Sober Since: 03 / 01 / 1995
Sober For: 27 Years & 88 Days
What it was like?
I grew up in a house with an alcoholic mother who had severe mental illness. She had 5 documented personalities. As a child I suffered severe abuse from my mother and her personalities. My mother drank and used drugs while pregnant with me. As an infant my mother would put whiskey in my bottle to make me sleep so she didn’t have to deal with me. As a child I had access to booze every day. I learned to cope with life and numb myself from the pain, shame, guilt of the abuse I was suffering with by turning to the bottle and then as an 8 year old to smoking pot. I had been smoking cigarettes since I was 5. As a teenager my tolerance had built up and I needed more booze, better drugs. In early adulthood I chose abusive relationships. I met My first husband and children’s father while in a blackout drunk. After several years of horrible abuse from this man I decided enough was enough. I left him. I moved from one DV shelter to the next as he was like a bloodhound finding me and my children. He had it in his mind that the children and I were his property. He wanted us dead. I drank very heavily during those dark years.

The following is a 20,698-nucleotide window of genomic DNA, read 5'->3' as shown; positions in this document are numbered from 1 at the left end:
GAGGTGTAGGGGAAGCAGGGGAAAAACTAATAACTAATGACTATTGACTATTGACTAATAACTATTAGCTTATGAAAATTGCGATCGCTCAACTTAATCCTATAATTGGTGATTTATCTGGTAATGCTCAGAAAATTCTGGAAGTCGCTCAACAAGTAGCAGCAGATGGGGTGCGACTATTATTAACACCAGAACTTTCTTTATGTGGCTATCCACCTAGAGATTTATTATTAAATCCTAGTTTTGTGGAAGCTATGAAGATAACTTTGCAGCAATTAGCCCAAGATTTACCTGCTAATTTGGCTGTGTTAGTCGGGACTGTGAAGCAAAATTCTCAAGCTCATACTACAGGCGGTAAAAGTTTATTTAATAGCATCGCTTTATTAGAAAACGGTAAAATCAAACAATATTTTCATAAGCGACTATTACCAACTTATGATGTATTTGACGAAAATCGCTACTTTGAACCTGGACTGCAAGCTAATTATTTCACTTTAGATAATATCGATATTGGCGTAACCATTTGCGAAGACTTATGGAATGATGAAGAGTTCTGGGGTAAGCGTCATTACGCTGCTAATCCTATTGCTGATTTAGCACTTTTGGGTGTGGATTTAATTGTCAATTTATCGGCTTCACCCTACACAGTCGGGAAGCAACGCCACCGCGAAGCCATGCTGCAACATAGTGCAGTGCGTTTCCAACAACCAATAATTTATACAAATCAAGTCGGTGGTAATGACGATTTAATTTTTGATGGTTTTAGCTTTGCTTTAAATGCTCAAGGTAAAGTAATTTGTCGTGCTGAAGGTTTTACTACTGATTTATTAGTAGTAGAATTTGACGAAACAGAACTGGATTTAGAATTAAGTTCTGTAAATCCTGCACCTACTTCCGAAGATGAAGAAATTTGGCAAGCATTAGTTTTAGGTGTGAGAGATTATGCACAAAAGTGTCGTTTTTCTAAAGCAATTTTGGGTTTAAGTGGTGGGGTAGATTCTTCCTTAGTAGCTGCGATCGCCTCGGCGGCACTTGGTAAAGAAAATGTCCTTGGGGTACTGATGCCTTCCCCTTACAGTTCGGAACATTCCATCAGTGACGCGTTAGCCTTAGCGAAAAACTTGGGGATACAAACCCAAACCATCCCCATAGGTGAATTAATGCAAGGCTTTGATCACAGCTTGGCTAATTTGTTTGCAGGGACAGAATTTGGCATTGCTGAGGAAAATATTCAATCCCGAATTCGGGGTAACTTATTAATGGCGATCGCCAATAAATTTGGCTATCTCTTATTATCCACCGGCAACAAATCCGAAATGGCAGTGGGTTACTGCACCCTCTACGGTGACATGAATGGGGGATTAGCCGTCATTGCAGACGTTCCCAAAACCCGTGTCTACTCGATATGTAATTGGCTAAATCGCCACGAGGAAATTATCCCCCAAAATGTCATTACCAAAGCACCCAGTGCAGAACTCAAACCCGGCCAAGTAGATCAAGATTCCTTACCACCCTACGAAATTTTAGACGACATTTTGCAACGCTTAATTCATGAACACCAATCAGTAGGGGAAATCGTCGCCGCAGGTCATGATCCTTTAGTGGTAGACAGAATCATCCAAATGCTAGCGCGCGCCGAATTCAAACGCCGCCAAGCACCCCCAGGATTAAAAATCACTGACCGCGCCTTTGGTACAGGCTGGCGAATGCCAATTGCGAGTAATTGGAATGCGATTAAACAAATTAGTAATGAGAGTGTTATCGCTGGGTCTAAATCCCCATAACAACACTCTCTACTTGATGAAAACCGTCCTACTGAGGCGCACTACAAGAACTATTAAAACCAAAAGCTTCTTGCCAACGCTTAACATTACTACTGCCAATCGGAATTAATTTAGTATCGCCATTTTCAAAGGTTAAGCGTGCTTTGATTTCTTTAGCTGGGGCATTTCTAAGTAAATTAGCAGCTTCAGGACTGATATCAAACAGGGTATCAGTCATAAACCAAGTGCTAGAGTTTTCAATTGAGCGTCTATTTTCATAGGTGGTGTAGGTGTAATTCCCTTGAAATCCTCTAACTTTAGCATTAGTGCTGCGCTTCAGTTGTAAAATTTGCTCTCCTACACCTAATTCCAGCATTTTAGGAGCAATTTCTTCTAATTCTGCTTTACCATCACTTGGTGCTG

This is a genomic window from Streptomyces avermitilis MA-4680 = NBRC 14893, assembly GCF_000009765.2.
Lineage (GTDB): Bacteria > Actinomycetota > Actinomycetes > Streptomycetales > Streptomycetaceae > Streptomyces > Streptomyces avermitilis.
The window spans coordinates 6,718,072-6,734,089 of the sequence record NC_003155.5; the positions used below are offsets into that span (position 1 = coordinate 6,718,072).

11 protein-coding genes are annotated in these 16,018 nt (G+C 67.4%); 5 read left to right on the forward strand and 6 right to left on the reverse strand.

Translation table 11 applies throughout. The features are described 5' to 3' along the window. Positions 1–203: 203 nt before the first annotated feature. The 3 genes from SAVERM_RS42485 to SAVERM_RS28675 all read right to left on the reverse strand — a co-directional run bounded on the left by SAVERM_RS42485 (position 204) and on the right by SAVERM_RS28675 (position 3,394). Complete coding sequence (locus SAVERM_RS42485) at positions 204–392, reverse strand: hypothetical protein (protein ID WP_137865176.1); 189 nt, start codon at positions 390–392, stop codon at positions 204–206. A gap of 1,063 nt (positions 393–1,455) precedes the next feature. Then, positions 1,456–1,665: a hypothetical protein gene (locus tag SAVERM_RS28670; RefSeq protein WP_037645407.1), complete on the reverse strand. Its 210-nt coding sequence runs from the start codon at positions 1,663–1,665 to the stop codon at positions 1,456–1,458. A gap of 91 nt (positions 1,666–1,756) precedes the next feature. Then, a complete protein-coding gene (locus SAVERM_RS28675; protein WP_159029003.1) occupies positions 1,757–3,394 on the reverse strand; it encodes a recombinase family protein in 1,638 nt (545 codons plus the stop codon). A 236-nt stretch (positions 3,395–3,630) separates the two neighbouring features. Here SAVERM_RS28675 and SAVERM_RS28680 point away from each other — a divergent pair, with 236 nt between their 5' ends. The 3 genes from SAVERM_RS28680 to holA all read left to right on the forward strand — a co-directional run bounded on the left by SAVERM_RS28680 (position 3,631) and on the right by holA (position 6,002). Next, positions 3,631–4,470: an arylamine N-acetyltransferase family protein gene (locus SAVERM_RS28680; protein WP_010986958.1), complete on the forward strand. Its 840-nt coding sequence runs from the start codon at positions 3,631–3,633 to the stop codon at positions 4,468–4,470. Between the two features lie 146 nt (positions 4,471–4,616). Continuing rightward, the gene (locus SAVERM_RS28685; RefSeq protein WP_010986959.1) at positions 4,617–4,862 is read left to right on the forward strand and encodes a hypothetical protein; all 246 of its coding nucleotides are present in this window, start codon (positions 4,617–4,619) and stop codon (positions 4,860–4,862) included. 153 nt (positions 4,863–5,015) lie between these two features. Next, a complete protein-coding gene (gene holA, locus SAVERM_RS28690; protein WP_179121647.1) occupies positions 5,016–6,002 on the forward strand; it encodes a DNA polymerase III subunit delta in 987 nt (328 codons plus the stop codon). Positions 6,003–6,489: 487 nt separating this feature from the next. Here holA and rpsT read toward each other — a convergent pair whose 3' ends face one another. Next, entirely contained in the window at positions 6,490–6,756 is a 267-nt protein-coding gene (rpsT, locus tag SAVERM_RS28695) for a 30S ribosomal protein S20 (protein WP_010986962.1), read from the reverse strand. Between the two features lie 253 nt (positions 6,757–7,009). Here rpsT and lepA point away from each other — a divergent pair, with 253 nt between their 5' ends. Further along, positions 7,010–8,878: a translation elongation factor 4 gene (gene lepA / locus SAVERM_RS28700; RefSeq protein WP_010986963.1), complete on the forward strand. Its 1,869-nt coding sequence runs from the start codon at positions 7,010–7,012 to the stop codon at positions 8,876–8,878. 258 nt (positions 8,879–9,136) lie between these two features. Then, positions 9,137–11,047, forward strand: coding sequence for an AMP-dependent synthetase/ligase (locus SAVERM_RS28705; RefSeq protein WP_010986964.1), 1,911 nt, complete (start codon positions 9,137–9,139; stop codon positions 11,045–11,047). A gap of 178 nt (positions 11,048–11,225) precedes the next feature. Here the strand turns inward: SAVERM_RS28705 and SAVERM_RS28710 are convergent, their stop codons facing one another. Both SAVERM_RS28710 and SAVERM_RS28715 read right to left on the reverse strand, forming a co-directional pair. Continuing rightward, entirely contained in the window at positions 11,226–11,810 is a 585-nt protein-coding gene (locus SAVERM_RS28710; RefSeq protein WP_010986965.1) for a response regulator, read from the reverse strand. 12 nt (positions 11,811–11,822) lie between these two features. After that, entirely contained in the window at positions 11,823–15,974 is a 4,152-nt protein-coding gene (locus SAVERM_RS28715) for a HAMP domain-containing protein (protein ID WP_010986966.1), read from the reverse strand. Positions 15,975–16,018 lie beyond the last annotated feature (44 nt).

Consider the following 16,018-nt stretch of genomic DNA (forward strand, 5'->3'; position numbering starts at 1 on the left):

A friend of mine wanted to help me. She took me to her Alanon meeting. I was of course drunk so the Alanon lady escorted me out of the Alanon meeting and into The AA meeting next-door. I learned about alcoholic’s and alcoholics anonymous and I learned that I could not control my drinking once I started I could not stop. I had many relapses in that first year of going to Alcoholics Anonymous. I eventually got a sponsor and I work the 12 steps I Began doing service work immediately watching ashtrays pouring coffee washing tables then I became a secretary a chair person and alternate GSR a GSR and then eventually a DCM.The miracle of it has been sharing my experience strength and hope with another alcoholic just like me and watching them find a the hope of a life of recovery.
What it is like now?
I continue to go to AA meetings I continue to be of service I continue to work with my sponsor and I continue to share my experience strength and hope with other alcoholics.